A woman who attended a vigil for Sarah Everard in March of this year says she was later contacted by 50 police officers on the dating app, Tinder. The vigil garnered nationwide attention when it descended into chaos after the arrival of the Metropolitan Police force.
Patsy Stevenson, a women's rights activist, attended the vigil at Clapham Common and was photographed being arrested by police. Now, she claims that multiple officers have contacted her on Tinder, which she believes is to intimidate her.
Speaking to the BBC, Patsy pointed out that she was able to see the police officers had 'liked' her on the app as she'd paid for a premium service. 'They were all in uniform on their profiles or it said "I'm a police officer",' she explained.
The 28-year-old alleges that the officers tried to make contact with her as a result of her outspoken views on policing at the vigil. 'It is almost like an intimidation thing, saying 'look we can see you', and that, to me, is terrifying,' she said, 'They know what I went through and they know that I'm fearful of police and they've done that for a reason.'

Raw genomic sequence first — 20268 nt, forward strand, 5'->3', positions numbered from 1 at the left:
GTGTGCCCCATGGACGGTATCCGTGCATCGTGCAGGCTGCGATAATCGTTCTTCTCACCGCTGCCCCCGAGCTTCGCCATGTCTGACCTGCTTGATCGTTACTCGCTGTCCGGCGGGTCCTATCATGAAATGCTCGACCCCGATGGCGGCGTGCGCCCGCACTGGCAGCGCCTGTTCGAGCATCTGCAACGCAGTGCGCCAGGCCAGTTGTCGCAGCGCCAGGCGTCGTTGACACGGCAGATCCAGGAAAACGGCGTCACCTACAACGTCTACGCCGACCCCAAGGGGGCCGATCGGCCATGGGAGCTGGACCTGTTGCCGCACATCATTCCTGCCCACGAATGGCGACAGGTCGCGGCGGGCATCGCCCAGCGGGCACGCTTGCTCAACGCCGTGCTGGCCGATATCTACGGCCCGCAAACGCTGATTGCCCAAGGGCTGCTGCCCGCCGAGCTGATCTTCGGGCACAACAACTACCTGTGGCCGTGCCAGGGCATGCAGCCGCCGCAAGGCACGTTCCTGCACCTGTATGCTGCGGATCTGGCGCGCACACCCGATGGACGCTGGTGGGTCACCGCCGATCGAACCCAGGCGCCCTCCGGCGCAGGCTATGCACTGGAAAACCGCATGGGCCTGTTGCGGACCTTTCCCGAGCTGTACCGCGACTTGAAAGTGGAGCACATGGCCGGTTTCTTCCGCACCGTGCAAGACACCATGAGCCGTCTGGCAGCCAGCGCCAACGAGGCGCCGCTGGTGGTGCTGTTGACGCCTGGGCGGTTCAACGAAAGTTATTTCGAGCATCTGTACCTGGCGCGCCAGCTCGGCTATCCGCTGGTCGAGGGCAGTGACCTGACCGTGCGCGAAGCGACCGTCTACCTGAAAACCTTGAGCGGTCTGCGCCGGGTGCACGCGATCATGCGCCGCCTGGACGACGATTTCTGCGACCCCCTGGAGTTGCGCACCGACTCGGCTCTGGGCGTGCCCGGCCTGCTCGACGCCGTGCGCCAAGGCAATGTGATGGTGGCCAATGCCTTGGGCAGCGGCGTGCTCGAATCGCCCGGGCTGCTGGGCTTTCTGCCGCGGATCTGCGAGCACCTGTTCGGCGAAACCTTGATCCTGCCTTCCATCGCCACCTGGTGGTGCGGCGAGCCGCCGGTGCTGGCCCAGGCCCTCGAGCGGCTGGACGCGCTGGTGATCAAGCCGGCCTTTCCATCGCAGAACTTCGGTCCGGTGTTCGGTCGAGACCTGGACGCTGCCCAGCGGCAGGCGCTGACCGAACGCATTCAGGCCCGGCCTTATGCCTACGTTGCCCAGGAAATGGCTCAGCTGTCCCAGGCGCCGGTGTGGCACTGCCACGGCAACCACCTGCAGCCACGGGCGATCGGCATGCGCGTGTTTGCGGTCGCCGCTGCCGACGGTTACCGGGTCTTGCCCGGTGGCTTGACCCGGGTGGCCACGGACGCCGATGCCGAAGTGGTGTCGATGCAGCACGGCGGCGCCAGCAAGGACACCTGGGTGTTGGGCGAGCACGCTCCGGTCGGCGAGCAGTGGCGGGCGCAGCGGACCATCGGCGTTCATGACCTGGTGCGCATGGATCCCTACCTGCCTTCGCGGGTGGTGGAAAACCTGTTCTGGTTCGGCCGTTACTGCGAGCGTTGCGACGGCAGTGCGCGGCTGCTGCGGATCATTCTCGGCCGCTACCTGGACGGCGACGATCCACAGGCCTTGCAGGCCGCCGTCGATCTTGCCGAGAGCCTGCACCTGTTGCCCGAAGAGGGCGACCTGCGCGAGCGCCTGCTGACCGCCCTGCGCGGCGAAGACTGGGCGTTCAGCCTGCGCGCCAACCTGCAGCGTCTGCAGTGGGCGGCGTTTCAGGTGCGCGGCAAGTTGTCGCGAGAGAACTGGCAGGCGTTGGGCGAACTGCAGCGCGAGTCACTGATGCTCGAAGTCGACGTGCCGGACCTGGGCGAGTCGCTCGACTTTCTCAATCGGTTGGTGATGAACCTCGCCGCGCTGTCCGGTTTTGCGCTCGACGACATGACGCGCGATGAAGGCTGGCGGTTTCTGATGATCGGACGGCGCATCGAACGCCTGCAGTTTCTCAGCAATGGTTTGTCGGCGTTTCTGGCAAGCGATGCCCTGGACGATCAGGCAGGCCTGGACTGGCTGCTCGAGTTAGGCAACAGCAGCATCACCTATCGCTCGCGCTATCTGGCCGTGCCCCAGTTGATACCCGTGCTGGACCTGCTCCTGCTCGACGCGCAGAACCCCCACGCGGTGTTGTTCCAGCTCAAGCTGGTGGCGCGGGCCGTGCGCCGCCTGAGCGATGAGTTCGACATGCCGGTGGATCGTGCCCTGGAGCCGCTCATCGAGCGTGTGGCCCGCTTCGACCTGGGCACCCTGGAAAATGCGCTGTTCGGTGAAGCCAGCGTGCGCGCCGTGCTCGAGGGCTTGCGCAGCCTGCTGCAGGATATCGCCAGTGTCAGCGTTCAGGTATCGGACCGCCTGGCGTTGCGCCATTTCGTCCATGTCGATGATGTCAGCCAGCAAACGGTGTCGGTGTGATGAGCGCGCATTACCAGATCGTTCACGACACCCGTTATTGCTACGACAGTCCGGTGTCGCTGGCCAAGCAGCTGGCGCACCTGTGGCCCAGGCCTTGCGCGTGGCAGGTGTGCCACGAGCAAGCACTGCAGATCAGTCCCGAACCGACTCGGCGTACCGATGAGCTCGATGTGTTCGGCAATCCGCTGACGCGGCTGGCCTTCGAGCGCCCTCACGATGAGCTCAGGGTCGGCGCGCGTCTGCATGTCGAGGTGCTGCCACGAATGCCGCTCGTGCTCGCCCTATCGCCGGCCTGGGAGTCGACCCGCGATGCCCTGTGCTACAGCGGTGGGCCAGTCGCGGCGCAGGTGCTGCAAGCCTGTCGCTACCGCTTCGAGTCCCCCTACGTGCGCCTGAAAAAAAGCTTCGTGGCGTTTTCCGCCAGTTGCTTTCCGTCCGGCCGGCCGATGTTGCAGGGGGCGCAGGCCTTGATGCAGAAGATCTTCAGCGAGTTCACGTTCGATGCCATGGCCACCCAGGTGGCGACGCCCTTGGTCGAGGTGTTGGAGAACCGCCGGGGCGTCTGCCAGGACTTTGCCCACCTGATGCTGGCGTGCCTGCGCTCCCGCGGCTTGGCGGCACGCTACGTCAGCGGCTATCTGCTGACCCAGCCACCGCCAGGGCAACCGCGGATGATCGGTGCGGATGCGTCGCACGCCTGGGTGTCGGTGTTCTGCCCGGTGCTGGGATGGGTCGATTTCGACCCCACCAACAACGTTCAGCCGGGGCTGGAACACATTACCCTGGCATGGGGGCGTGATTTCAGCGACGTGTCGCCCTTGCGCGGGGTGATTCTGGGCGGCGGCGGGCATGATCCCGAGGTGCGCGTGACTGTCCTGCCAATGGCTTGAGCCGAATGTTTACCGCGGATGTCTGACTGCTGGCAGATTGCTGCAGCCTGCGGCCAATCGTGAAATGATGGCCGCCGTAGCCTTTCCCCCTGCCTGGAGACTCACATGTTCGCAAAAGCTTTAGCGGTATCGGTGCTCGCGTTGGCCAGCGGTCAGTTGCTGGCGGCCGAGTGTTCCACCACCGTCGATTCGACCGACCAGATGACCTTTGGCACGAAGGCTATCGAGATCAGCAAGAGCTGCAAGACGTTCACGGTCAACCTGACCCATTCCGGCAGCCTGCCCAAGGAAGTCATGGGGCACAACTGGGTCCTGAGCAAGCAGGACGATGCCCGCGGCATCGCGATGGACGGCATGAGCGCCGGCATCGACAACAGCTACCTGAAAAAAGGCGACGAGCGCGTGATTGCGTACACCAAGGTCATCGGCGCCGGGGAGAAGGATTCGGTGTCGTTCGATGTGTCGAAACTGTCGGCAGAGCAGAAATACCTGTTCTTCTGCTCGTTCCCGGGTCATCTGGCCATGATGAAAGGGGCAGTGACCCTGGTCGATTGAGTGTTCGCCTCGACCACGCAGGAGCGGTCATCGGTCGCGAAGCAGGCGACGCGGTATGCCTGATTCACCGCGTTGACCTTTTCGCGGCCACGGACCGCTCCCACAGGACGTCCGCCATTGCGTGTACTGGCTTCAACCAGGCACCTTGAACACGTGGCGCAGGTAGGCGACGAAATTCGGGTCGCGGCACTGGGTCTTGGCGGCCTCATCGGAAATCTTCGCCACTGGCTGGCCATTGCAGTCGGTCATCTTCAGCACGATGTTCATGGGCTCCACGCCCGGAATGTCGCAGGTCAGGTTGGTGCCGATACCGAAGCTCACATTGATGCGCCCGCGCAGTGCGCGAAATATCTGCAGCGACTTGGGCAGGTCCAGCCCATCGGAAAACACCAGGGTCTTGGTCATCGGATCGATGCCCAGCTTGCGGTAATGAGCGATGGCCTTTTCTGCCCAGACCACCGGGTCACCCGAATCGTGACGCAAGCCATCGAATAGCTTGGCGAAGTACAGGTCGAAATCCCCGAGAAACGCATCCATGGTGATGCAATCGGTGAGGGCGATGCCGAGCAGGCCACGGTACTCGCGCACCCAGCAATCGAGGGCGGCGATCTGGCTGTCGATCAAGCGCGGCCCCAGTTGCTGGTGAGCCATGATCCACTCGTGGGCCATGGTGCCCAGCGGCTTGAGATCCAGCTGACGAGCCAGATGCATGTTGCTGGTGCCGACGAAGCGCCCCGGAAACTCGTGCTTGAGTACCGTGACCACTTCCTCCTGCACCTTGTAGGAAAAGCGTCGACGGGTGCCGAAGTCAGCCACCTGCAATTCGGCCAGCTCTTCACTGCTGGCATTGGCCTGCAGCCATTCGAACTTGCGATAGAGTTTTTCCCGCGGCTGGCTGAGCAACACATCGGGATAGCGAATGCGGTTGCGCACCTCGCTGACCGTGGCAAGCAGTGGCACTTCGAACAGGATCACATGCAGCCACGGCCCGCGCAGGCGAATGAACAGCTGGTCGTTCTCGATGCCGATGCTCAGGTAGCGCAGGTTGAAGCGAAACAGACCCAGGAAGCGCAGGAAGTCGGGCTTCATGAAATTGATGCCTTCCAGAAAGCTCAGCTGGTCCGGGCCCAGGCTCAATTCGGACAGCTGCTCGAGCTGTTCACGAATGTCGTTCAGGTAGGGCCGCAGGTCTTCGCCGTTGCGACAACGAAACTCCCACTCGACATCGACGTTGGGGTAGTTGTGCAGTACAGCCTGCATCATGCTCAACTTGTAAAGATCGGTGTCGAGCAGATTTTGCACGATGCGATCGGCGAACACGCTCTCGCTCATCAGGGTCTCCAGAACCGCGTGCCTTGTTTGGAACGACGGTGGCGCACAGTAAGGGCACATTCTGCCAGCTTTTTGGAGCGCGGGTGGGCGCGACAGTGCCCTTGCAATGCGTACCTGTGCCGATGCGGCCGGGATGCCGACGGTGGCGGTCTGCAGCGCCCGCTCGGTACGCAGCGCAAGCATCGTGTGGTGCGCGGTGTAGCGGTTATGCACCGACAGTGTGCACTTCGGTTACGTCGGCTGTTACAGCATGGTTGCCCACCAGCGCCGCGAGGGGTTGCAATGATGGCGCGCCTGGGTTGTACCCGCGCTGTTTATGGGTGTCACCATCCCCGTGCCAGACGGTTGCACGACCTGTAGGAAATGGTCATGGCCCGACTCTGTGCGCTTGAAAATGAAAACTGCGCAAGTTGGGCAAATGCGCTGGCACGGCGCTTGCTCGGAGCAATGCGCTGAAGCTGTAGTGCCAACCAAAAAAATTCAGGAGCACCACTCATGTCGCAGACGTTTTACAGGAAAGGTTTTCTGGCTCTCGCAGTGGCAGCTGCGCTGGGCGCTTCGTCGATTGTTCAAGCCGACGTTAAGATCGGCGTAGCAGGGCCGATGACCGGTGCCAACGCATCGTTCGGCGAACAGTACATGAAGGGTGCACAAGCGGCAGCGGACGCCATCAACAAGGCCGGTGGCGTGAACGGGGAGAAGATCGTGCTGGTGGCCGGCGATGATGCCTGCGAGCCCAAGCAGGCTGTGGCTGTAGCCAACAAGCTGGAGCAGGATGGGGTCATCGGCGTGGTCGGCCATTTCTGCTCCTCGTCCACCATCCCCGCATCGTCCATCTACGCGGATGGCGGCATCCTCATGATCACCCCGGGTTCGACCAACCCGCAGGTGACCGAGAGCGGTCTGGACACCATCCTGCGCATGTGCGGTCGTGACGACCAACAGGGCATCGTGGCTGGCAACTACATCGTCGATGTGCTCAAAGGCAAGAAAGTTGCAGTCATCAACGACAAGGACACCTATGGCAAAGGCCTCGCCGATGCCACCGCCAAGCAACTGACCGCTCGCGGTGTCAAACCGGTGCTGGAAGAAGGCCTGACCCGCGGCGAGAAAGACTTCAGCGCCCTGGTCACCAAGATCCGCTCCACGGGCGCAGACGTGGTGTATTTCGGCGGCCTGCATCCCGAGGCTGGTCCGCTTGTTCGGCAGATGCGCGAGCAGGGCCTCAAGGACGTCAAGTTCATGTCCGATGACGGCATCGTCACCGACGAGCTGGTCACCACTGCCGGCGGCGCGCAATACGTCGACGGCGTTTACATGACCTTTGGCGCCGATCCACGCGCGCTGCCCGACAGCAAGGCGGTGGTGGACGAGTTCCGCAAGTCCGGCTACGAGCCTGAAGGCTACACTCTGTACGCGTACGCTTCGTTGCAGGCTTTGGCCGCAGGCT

She also revealed that since attending the vigil, she's received numerous threatening messages from members of the public. '[I] can't count the amount of death threats I've had,' Patsy said, 'Now there's always that fear when I'm out and I see someone staring at me.'
Although she has reported the threats to police, which are being investigated, Patsy said she hasn't reported that she was contacted on Tinder. Patsy also pointed out that while she is not 'anti-police' she does believe that officers need to start 'taking accountability' of the situation – especially following the Metropolitan's (quite frankly ridiculous) advice that women should 'flag down a bus' if they are approached by a lone police officer.
'Stop telling women how to change their behaviour just to stay alive,' she stressed. 'If they [the police force] started looking into it properly and... listening to people's concerns and then enacting change, we would be able to trust them more.'
As a result of the activist's claims, the Met urged her to contact them with more information so they can 'establish if any MPS officer is involved [and] whether any misconduct may have occurred.'
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